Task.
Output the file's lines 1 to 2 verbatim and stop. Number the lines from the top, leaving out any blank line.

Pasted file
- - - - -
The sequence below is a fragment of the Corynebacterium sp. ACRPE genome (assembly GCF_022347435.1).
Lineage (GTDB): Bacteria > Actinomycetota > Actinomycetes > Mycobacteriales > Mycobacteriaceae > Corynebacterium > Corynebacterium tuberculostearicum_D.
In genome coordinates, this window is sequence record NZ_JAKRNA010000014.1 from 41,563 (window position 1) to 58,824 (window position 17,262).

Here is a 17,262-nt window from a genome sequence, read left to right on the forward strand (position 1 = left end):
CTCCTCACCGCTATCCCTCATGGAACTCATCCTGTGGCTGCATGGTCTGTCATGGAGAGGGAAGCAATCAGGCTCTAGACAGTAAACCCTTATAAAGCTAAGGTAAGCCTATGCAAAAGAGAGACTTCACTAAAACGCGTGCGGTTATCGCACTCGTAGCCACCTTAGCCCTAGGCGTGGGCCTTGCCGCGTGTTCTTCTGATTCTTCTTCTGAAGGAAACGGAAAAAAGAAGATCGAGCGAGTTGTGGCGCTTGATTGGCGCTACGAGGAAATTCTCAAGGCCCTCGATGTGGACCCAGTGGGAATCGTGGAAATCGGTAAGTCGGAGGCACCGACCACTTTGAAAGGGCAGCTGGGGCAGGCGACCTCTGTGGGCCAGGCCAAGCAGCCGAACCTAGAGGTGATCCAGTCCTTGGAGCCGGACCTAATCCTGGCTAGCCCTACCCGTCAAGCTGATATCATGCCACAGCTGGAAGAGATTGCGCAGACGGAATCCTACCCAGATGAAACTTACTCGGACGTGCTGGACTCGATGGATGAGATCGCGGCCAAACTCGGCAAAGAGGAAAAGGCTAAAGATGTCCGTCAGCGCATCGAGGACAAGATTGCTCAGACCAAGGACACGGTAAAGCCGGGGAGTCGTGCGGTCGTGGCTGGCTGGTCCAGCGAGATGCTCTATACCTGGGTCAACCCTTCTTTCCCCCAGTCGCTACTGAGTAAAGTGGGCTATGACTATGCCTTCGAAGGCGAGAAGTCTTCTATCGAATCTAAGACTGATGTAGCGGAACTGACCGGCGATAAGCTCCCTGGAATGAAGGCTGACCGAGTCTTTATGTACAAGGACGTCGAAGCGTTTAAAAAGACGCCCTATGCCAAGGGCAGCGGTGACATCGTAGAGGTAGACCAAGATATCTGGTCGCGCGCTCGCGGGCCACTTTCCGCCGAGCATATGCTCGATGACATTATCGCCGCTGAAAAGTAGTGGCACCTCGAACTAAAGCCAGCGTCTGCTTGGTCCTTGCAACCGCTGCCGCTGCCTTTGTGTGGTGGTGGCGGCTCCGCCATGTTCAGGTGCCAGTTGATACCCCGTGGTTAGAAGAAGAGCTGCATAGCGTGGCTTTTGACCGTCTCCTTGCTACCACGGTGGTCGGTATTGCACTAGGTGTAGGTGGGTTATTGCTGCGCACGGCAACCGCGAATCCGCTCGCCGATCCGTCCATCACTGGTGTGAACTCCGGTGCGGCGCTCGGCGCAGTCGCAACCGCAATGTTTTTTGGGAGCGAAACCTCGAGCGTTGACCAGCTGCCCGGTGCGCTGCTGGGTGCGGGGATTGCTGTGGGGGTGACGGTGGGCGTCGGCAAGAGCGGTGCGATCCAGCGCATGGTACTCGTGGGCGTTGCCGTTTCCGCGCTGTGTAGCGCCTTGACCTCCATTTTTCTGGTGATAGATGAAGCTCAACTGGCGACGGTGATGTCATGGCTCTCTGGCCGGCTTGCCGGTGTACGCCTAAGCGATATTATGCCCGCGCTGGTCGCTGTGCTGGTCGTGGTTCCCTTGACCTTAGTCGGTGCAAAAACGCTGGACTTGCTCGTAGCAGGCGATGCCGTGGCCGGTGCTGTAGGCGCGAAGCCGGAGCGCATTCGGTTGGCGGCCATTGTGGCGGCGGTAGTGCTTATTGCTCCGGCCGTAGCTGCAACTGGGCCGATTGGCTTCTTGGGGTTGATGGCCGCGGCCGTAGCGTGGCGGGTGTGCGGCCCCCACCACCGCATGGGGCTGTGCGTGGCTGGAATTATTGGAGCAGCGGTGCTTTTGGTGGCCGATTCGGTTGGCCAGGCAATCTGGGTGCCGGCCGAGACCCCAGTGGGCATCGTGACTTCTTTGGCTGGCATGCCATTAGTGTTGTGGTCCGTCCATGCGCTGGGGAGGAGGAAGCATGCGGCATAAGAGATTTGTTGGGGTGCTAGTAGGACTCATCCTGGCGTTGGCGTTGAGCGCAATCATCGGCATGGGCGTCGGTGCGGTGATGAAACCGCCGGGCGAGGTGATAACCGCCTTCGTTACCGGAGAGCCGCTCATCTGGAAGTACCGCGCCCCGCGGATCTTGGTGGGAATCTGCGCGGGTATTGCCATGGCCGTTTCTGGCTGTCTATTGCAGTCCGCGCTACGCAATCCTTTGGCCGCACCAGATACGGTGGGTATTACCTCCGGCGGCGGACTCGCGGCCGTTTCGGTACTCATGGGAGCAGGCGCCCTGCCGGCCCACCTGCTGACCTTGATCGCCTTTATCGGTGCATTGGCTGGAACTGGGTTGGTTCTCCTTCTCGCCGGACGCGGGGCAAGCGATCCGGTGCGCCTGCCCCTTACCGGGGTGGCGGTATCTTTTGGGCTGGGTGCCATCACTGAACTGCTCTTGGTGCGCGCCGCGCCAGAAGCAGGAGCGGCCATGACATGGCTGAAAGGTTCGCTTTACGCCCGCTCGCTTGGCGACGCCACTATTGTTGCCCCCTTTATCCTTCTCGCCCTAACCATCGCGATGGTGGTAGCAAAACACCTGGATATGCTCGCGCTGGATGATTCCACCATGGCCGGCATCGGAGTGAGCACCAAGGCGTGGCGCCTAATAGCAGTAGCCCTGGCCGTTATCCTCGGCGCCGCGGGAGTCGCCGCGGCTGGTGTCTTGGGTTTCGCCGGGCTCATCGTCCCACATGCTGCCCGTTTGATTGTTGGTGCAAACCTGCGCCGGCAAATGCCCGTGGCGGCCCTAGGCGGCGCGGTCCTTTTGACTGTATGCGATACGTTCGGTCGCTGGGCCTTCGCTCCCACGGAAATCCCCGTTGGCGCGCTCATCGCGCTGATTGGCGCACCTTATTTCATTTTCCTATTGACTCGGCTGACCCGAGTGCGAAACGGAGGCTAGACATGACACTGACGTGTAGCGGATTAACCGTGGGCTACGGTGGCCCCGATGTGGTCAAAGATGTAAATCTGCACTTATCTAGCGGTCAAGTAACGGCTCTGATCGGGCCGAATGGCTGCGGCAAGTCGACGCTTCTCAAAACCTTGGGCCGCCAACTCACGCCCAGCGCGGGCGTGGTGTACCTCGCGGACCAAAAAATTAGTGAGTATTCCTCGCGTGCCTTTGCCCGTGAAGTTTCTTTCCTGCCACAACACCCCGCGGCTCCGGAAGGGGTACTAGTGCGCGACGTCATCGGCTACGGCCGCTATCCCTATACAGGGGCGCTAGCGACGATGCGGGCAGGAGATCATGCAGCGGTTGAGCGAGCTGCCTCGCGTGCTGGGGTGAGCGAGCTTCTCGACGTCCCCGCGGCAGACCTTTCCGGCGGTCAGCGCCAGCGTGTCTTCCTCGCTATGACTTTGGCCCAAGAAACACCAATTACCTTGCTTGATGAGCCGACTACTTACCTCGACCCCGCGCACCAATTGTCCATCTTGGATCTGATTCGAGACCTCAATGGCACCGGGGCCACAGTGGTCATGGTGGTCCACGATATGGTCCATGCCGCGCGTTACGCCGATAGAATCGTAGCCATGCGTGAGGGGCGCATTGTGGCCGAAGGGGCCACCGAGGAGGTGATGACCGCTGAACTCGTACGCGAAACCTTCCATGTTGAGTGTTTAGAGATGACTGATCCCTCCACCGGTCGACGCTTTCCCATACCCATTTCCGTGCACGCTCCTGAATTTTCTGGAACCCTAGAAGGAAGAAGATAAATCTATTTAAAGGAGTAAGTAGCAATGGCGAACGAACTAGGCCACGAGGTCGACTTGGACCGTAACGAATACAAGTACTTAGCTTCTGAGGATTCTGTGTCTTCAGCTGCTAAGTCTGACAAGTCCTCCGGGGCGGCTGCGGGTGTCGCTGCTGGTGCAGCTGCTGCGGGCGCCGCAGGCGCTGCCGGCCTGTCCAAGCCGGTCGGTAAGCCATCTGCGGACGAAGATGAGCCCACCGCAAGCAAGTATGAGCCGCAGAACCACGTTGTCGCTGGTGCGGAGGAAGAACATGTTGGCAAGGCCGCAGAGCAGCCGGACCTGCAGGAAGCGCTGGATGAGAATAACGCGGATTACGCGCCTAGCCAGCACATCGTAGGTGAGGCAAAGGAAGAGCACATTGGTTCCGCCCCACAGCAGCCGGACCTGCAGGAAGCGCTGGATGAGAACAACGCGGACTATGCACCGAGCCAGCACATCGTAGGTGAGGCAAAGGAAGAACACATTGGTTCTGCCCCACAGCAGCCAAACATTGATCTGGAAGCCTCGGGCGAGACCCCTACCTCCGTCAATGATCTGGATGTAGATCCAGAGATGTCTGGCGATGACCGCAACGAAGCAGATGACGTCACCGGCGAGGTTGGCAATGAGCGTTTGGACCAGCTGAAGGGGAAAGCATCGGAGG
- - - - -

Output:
The sequence below is a fragment of the Corynebacterium sp. ACRPE genome (assembly GCF_022347435.1).
Lineage (GTDB): Bacteria > Actinomycetota > Actinomycetes > Mycobacteriales > Mycobacteriaceae > Corynebacterium > Corynebacterium tuberculostearicum_D.